Happy pills called Soma, with colors for every occasion, are doled out like candy.
For fun, the elite citizens of New London the Savage lands. It's a tourist destination in the midwestern US that makes light of the customs of the past with cultural plays on monogamy, religion, and prisons.
New Londoners have been conned into believing life without free thought and love is beautiful. Science has cured them of disease and given them all good looks.
But what Brave New World reveals is that when free thought is introduced into their world, even soma can't brighten the darkness that begins to envelop their awakening minds.
Three characters take center stage: Alpha Plus Bernard Marx (Harry Lloyd), Beta Lenina Crowne (Jessica Brown Findlay), and savage John (Alden Ehrenreich.
Bernard and Lenina's trip to the Savage lands finds them facing danger for the first time as their unblemished reality is under direct threat from people tired of being used for their entertainment.
The trip puts them in contact with John and his mother, Linda (Demi Moore), the two people instrumental in cracking the walls of their social prison.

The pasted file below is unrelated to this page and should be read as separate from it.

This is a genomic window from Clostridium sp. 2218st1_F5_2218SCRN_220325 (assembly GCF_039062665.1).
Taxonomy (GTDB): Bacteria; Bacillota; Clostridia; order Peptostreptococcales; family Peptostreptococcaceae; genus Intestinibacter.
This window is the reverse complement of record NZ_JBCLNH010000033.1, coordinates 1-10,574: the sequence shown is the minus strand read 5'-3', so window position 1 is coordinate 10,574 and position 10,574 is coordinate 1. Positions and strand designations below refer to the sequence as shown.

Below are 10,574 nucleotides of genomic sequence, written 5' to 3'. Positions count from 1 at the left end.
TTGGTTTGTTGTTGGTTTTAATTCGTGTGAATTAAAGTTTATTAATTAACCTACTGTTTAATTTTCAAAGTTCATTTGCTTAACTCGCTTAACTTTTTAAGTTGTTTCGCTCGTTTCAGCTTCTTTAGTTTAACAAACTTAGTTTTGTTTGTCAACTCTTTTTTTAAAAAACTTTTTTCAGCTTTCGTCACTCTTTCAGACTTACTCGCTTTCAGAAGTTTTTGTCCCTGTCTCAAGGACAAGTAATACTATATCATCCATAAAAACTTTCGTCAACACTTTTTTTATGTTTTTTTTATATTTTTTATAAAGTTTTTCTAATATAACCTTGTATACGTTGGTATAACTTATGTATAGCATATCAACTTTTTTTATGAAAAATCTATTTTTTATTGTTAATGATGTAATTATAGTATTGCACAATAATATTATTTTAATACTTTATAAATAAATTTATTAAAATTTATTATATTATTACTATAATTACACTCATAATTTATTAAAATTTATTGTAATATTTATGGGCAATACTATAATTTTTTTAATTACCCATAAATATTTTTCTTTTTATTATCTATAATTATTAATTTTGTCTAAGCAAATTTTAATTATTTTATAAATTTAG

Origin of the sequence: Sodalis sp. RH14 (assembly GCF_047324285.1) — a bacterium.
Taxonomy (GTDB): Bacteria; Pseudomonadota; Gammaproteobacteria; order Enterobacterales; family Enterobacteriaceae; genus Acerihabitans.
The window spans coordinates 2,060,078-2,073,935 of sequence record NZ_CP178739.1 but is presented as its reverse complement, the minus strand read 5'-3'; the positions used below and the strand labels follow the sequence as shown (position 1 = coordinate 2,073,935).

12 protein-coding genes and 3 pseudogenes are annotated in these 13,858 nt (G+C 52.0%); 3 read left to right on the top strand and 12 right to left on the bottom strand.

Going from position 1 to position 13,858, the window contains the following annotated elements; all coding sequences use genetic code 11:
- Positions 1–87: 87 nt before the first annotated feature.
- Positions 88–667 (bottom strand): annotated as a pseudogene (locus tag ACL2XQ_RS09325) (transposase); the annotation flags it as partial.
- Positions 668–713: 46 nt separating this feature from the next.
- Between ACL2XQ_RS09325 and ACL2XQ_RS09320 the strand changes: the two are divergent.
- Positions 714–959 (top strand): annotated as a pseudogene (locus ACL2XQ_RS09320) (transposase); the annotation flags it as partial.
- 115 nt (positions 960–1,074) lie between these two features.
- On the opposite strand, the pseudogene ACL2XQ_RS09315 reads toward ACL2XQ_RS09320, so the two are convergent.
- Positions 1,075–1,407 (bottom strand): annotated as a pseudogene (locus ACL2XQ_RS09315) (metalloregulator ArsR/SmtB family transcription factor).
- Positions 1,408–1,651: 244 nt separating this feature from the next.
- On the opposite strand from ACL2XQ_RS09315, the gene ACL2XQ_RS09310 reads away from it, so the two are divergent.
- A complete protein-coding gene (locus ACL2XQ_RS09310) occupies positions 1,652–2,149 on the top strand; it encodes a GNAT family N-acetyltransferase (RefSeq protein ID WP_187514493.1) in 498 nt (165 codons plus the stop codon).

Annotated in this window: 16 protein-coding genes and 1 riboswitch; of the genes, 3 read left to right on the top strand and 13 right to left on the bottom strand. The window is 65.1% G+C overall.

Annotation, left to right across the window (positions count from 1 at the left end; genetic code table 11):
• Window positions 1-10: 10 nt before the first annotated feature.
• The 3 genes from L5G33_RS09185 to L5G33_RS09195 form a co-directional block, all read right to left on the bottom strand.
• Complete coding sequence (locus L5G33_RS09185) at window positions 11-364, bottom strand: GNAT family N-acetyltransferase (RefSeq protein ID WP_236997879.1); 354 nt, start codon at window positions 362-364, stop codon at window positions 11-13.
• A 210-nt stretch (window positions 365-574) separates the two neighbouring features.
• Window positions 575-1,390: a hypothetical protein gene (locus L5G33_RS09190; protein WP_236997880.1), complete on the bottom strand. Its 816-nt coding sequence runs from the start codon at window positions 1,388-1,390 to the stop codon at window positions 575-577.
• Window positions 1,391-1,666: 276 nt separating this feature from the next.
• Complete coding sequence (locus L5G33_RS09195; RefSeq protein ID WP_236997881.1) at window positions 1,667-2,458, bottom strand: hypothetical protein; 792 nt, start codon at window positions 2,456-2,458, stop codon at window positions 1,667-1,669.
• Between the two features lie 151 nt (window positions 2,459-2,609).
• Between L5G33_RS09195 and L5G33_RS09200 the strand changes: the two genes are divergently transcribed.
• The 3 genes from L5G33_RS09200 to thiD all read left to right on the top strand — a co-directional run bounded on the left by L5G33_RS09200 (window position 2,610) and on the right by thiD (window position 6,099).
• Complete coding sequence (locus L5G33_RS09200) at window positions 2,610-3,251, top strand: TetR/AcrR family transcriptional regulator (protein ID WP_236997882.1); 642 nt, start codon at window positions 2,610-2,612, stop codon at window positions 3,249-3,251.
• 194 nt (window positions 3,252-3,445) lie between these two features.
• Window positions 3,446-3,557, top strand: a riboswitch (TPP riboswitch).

It's John's presence in New London that tips the first domino, threatening to topple their "peaceful" existence.
And lest you want to pin 2020 political leanings on the Brave New World canvas, it's not that simple. No side has the formula right and left and right lean into the dangers of dystopian existence.
Like The Capture, Brave New World is begging for discussion, and there's a lot to unpack.
It's unpleasant when you think you have the key to a happier future only to see the pitfalls of your endeavor.
That enlightenment is what makes Brave New World compelling entertainment.
4.25/5 ⭐ Stars
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Carissa Pavlica is the managing editor and a staff writer and critic for TV Fanatic. She's a member of the Critic's Choice Association, enjoys mentoring writers, conversing with cats, and passionately discussing the nuances of television and film with anyone who will listen. Follow her on X and email her here at TV Fanatic.